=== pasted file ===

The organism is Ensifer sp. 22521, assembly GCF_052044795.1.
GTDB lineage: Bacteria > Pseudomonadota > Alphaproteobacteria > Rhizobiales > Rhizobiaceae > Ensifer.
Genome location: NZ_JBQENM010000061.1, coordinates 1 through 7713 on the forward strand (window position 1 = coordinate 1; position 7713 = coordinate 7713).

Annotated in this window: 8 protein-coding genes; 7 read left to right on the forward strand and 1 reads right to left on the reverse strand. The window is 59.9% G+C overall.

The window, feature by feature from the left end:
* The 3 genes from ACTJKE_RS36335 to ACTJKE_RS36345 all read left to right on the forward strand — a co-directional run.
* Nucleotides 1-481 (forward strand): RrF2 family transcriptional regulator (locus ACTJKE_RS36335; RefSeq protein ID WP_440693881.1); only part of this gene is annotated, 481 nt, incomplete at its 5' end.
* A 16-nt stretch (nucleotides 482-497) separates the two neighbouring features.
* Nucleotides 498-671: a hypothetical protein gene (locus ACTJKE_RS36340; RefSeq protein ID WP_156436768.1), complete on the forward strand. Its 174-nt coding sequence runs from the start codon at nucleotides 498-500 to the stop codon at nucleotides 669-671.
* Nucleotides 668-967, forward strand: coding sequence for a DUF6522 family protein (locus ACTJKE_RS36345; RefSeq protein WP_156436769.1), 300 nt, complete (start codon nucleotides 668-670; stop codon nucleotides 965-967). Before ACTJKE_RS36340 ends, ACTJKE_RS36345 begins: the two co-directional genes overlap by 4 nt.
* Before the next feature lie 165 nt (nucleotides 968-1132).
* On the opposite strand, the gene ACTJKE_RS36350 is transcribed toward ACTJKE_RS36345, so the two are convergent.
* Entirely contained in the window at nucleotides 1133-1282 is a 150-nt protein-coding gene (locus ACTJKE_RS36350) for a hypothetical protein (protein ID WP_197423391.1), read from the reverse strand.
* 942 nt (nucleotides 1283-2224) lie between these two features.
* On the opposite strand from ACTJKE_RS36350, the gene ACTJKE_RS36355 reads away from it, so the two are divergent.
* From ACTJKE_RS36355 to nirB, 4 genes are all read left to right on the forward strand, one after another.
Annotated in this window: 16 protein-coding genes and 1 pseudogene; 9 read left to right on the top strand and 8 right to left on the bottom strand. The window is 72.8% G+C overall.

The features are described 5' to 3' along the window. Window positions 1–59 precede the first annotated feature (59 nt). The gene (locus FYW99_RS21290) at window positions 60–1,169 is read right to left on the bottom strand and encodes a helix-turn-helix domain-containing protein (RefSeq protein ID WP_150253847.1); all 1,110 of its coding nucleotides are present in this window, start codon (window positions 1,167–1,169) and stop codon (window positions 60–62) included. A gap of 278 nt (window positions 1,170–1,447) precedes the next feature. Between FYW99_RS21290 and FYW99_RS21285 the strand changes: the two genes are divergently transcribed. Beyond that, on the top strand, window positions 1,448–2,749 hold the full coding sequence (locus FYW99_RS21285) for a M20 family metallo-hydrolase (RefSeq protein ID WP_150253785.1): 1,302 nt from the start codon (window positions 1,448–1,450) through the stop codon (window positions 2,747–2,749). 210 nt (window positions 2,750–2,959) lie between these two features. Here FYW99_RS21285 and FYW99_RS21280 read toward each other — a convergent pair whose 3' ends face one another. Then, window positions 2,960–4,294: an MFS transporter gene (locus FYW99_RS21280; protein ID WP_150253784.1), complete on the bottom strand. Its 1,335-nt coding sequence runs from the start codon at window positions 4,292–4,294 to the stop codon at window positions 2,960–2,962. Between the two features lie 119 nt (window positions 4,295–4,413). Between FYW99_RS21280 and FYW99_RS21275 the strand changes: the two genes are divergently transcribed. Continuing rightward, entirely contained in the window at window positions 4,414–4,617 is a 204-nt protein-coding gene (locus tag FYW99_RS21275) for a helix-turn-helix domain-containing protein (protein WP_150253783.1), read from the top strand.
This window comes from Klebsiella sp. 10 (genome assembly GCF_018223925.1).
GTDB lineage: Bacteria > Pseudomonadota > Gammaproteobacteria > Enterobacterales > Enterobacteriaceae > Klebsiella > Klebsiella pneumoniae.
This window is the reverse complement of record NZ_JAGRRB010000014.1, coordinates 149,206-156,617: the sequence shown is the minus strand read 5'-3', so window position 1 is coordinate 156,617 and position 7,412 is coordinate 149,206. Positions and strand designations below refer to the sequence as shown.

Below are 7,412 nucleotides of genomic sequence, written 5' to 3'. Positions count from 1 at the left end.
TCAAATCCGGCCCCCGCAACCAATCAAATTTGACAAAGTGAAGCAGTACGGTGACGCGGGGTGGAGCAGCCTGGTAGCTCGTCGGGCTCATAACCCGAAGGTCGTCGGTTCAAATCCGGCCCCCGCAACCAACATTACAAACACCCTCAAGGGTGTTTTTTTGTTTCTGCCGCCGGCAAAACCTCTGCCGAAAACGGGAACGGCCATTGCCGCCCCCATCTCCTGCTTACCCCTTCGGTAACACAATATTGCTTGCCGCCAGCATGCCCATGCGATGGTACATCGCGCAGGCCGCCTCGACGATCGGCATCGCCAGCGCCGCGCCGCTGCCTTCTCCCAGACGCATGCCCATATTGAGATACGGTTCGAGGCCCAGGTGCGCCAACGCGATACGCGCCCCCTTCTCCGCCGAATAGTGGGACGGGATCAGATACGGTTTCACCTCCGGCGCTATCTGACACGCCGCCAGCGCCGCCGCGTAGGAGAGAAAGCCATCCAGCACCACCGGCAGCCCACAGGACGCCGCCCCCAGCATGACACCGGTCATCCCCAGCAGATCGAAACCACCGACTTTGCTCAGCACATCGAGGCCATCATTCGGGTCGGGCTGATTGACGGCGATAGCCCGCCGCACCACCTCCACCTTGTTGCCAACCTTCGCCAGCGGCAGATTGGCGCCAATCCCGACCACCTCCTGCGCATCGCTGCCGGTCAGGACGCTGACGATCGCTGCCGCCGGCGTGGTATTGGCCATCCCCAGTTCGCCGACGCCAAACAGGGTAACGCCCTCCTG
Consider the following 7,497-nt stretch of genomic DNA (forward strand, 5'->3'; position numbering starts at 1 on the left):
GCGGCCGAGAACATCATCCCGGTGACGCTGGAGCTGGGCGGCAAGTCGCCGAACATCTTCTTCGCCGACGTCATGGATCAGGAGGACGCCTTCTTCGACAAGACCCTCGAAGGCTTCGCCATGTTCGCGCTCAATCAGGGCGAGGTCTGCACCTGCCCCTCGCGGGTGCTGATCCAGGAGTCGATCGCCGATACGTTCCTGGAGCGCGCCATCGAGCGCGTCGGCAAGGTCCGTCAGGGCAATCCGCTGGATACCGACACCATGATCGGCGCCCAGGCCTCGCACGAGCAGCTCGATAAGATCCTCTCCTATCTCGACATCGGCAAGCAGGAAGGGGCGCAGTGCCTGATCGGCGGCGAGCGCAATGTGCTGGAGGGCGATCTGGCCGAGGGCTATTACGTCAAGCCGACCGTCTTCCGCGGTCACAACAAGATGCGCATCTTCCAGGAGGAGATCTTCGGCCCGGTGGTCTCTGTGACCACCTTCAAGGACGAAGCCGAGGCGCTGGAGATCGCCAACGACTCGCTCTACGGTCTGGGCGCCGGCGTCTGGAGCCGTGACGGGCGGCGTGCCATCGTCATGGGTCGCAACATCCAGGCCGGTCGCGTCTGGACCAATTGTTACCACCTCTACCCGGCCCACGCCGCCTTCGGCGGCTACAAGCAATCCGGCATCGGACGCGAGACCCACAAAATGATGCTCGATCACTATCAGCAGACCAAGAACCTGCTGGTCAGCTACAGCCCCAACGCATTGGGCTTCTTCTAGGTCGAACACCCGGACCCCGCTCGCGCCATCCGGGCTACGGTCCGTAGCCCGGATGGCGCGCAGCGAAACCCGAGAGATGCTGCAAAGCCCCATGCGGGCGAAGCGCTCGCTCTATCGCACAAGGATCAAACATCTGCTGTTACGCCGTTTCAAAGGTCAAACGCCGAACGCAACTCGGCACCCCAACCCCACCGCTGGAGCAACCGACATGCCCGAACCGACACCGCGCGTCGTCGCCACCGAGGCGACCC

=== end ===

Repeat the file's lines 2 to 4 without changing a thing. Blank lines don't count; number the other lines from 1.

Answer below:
GTDB lineage: Bacteria > Pseudomonadota > Alphaproteobacteria > Rhizobiales > Rhizobiaceae > Ensifer.
Genome location: NZ_JBQENM010000061.1, coordinates 1 through 7713 on the forward strand (window position 1 = coordinate 1; position 7713 = coordinate 7713).

Annotated in this window: 8 protein-coding genes; 7 read left to right on the forward strand and 1 reads right to left on the reverse strand. The window is 59.9% G+C overall.